Reviewby Rebecca Silverman,
Demon Slayer: Kimetsu no Yaiba
During the Taisho era, man-eating demons inhabit the wildernesses of Japan. Young Tanjiro has assumed that tales of demons were legends until the day he returns from the village to find his widowed mother and younger siblings dead from a vicious attack. Only the sister closest in age to him, Nezuko, is still alive – but he quickly learns that she has been infected with demon blood and become a demon herself. Unwilling to give up on his younger sister, Tanjiro begins training to become a demon slayer – because if anyone knows the way to turn Nezuko human again, it's the monsters who turned her.
In some ways it is easy to tell that Demon Slayer: Kimetsu no Yaiba is Koyoharu Gotouge's first series. He's got all of the plot ideas and characters laid out, and those are all interesting and well put together. The issue is the pacing of the book overall – from a relatively slow (but even) opening two chapters wherein Tanjiro's life goes to hell and he begins to pick up the pieces the story rushes into his training to become a full-fledged demon hunter, and suddenly months are flying by with little to no explanation. I can understand Gotouge wanting to continue on to what he sees as the meat of the story – Tanjiro's quest to save his sister – but his training is important too, and to just jump over most of it feels like the mark of a new author.
That shouldn't deter you from giving this a chance, however. The base story is a good one – during the Taisho era, Tanjiro lives in the mountains with his widowed mother and younger siblings. He makes his family money by selling charcoal, which takes him to the town at the foot of the mountain. One fateful day a snowstorm strands him in town, and when he finally makes it home, it's to find his family slaughtered by the man-eating demons he never really believed in. He has to now, though, because the lone survivor, Nezuko, has been turned into a demon when she was infected with demon blood. Unwilling to give up on the only sibling he has left, Tanjiro sets off to find a cure for her. A chance meeting with a demon hunter who is shocked to see that Nezuko retains enough humanity to protect her older brother, leads to Tanjiro seeking out training to become a demon slayer himself, because only by getting closer to demons does he stand a chance at discovering a cure for Nezuko's condition.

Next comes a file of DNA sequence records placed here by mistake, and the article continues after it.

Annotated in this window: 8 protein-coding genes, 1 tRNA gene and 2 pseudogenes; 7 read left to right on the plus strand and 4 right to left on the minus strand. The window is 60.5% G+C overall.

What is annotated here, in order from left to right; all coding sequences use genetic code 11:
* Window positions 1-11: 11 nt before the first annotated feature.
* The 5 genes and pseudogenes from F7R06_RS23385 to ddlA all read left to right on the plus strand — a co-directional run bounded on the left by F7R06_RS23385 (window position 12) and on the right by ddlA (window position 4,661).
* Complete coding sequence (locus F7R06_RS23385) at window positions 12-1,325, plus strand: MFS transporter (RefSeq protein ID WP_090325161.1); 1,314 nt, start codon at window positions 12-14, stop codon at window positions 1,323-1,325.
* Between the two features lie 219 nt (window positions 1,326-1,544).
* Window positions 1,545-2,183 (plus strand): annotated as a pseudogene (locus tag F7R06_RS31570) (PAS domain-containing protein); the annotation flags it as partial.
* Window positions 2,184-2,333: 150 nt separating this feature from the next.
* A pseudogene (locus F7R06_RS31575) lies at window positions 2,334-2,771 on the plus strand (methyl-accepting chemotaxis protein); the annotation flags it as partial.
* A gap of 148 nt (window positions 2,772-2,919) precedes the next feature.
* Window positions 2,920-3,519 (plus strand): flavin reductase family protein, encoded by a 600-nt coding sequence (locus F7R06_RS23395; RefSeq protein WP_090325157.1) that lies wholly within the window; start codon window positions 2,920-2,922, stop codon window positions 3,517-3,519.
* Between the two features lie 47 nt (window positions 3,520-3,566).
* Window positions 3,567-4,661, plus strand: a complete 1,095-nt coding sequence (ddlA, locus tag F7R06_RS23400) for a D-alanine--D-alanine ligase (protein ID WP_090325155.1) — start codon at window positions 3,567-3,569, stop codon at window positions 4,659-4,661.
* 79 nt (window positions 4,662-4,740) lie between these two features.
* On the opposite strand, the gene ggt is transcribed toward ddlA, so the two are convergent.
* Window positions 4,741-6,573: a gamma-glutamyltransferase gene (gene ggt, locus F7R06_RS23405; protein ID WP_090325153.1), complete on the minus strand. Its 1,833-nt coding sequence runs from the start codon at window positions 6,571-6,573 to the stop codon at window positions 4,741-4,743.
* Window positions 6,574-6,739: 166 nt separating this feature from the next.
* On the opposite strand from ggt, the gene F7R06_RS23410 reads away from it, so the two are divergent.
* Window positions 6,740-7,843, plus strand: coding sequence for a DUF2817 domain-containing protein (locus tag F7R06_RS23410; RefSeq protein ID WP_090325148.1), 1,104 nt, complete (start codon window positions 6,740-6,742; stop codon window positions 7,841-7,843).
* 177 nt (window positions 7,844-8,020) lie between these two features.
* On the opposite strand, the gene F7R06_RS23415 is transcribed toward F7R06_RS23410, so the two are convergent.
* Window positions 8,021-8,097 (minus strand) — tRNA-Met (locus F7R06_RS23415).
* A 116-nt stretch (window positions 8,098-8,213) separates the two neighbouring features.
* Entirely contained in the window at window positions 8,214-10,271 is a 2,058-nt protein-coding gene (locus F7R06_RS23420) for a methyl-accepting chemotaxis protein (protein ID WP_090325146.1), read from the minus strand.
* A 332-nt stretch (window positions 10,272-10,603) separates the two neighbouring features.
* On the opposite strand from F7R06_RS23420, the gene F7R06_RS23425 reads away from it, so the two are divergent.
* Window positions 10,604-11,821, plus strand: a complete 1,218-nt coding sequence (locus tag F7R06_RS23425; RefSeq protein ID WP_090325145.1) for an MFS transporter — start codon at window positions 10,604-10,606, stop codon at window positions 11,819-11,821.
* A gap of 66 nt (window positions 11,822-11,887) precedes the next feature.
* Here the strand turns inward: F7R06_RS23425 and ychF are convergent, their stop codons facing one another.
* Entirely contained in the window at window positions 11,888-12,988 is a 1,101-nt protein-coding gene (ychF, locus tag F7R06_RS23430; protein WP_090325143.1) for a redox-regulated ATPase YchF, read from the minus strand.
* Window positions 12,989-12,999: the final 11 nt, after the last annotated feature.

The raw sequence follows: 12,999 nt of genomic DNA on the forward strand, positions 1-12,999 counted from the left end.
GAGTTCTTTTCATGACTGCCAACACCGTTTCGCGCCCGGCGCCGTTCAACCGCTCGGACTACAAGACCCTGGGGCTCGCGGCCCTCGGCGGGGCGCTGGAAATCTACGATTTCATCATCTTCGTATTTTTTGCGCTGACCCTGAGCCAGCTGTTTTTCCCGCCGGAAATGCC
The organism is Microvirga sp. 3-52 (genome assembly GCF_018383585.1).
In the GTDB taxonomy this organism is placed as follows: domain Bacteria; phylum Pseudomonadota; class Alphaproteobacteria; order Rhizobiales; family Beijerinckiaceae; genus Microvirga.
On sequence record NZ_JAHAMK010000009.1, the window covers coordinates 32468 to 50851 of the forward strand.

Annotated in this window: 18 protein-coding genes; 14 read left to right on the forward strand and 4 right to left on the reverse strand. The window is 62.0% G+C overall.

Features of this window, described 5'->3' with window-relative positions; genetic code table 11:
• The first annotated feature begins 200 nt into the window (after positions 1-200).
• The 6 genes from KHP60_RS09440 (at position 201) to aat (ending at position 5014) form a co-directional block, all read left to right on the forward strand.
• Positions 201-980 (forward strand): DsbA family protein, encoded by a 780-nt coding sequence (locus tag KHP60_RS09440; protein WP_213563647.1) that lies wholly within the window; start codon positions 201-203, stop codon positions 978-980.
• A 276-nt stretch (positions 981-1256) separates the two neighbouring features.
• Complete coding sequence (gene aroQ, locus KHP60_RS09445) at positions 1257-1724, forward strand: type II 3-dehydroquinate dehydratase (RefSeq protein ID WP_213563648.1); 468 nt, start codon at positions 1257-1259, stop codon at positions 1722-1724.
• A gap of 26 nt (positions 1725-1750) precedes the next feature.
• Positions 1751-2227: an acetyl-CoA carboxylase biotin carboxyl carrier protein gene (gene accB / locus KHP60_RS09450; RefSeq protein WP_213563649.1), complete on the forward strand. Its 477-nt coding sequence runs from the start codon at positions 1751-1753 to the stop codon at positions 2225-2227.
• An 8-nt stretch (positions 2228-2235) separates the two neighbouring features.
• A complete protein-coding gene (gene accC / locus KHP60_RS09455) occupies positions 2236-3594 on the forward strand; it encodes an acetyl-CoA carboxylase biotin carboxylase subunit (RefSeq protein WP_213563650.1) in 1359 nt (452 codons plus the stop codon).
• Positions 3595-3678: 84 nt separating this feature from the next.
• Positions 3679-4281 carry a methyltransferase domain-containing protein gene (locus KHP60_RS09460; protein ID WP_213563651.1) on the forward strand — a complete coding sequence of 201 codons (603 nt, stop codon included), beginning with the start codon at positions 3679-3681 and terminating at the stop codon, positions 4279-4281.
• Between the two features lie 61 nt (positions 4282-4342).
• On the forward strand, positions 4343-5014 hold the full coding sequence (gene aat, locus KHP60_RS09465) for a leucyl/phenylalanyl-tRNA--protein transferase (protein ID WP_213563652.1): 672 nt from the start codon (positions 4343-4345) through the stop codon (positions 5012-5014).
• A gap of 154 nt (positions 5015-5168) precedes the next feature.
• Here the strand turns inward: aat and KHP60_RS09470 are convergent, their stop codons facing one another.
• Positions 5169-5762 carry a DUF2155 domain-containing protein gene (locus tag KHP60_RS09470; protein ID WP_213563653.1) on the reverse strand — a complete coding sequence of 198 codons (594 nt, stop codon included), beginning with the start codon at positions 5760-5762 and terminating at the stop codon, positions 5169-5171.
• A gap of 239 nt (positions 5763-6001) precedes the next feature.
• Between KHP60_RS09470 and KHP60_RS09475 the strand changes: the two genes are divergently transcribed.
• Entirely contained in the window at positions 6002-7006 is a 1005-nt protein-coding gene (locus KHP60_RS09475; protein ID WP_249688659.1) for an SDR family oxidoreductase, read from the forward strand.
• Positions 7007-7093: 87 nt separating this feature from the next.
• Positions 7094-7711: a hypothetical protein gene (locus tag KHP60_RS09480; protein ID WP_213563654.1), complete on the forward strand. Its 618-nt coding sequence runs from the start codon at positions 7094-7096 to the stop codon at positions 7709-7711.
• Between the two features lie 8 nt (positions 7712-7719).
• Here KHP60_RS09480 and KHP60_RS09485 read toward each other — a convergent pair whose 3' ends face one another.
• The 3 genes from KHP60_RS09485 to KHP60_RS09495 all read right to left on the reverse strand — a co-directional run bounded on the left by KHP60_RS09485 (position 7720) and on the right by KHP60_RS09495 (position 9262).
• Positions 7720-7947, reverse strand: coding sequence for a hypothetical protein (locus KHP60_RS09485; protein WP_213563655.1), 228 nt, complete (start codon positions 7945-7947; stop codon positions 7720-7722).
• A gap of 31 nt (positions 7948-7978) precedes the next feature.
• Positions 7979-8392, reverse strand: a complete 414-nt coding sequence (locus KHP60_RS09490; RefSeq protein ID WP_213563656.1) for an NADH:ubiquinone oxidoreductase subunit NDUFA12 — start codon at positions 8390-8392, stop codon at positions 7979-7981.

Gotouge's strength in telling this story is the way she lets little pieces of human kindness shine through in all of the characters' actions. From the fact that Nezuko not only doesn't try to eat Tanjiro but also docilely wears a muzzle to protect him (and others) to the way Tanjiro's new teacher allows his softer nature to show in his care of Nezuko, there are lots of small moments that help the story to retain a bit of hope despite its overall darkness. That Tanjiro is doing everything for his family is fairly typical in this sort of plot; making other people and demons evince the same sort of care for others is what helps set this apart.
Also worth noting are the small details in the artwork. While Gotouge's art is largely unpolished and inconsistent, she's also capable of adding in things like the fact that everyone in Tanjiro's family has pieces of the same fabric in their clothing, as if they either had one bolt for the whole family or their mom has been reworking an old garment into many smaller ones to make things stretch. More than any other detail, this really gives us a good idea of Tanjiro and Nezuko's family life, because it illustrates both the poverty they live in and the loving environment. It helps make up for awkwardness in the faces or randomly changing character heights.
The supernatural action aspects of the story are a bit uneven, but you can see things starting to smooth out by the end of the book. That's when it feels like Gotouge hits her stride again after the introductory chapter; that it's the tail end of the abortive training arc suggests that this is where she was trying to get all along. The two additional trainers Tanjiro acquires after his master has set him a seemingly impossible task play off each other well, and while there are hints available as to their true identities, Gotouge doesn't give them away too easily. They add even more motivation to Tanjiro's quest as well as a reminder of the dangers of the path he's been forced onto, which in some ways simply serves to firm his resolve so that the story can forge ahead.
Demon Slayer's first volume feels like the work of a promising creator who hasn't quite gotten her rhythm figured out yet. It stumbles in the middle with an awkward time skip and unsuccessful attempt at a training arc, but there's enough here to still make this a decent read. It looks as if things are going to improve from here on out, so this will be worth sticking with to see how Gotouge develops as a creator as well as where the plot goes.
Overall : B-
Story : B-
Art : C+
+ Interesting lore, good use of details in art and characters, plot shows promise
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